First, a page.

Take Care of Your Mental Health When Going Through Infertility

Facing infertility can be extraordinarily stressful, and for some, it may provoke anxiety or depression. With everything on your mind – appointments, treatment options, cost, success rates – you may find it difficult to keep track of your mental health, too. There are three very common mental health issues facing people with infertility: learning how and when to talk to people about infertility, managing your stress,  and finding a network of support.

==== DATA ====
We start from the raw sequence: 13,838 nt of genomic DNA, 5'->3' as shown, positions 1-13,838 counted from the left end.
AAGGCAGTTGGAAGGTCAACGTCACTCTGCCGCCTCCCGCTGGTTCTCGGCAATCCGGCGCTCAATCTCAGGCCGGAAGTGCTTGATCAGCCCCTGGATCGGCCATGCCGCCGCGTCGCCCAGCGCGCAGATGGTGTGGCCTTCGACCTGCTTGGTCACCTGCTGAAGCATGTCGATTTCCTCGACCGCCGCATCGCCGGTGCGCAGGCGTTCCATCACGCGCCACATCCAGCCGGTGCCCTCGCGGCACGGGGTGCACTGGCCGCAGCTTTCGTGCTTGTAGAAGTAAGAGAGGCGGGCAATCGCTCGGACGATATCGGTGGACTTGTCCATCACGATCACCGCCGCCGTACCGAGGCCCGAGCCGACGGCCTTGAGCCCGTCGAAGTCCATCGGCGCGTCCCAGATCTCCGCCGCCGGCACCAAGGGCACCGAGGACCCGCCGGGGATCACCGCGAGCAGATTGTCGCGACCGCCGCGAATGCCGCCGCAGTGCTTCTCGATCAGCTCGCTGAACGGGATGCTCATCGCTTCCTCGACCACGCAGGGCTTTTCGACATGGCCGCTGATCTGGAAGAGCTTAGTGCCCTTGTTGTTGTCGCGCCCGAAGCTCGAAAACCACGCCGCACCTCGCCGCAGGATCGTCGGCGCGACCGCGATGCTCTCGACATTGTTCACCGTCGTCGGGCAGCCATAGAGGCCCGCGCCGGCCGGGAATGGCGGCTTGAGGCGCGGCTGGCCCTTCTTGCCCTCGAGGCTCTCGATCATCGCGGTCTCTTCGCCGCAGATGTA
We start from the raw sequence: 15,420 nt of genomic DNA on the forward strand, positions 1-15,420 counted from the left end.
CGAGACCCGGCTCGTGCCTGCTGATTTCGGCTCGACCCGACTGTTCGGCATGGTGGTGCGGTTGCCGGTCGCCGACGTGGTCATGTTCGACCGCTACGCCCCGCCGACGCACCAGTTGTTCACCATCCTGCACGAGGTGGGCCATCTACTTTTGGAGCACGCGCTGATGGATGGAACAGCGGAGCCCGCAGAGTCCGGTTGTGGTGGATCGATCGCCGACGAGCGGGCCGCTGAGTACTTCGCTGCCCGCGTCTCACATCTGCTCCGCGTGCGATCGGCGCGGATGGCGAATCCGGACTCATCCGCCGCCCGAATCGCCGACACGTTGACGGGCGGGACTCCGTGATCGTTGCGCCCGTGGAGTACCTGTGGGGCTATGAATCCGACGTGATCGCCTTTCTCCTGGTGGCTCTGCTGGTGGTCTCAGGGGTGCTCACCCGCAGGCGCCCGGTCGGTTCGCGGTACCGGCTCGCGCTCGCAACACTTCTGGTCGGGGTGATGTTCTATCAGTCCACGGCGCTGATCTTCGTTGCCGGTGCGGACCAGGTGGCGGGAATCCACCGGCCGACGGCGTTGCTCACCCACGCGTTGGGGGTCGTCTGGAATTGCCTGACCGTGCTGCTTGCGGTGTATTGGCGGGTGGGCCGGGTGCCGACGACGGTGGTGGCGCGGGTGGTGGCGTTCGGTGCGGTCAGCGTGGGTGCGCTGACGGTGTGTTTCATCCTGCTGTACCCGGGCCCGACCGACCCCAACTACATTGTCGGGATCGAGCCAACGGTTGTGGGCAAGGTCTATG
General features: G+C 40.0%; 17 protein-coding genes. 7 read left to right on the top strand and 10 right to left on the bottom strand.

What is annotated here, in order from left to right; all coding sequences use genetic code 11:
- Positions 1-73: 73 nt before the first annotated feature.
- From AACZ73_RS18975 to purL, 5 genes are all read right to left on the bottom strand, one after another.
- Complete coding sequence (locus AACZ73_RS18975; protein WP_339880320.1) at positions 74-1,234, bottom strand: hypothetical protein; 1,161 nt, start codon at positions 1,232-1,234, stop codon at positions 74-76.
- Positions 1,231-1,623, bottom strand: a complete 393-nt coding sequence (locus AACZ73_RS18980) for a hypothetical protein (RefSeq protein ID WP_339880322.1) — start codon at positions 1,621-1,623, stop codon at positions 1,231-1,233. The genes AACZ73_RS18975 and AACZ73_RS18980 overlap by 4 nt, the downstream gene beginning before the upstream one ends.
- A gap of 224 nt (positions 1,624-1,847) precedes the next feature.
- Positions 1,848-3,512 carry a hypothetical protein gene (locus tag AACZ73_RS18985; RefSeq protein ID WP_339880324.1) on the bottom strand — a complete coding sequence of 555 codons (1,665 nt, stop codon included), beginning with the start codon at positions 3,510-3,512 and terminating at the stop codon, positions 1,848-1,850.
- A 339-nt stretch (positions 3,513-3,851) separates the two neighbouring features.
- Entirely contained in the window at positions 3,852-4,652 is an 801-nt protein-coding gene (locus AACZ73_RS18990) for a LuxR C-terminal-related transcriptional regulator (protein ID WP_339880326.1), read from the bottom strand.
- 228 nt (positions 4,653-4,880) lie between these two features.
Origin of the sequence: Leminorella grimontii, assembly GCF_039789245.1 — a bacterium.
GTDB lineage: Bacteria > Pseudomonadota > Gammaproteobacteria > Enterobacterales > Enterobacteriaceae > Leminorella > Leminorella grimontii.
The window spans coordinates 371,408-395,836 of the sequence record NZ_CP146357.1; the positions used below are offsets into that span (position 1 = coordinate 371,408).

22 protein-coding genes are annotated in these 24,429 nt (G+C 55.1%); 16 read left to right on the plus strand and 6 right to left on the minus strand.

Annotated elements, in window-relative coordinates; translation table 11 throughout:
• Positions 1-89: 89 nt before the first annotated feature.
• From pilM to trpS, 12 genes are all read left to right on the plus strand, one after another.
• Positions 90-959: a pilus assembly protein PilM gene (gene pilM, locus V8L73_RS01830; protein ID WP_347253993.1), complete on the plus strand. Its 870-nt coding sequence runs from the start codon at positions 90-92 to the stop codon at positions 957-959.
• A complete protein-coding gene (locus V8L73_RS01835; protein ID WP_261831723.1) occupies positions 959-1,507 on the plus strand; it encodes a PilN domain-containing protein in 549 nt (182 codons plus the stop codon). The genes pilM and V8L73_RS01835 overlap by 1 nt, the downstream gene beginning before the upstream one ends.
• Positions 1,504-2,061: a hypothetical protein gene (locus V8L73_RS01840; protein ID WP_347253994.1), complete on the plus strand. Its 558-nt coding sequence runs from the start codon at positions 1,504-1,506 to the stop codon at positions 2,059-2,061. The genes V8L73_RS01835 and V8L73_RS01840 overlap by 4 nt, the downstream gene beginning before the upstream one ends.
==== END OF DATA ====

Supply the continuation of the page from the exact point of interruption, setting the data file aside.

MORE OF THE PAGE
The Problem with Well-Meaning Relatives

For some people, one of the hardest parts of dealing with infertility is figuring out how to talk and communicate these experiences and emotions to friends and family. Humans are social creatures; we’re used to telling others about our problems, but infertility and miscarriage remains a  taboo topic in many cultures which can become isolating and stressful for couples. It is equally likely that you yourself may feel embarrassed or guilty about your infertility and not something you want to share with others.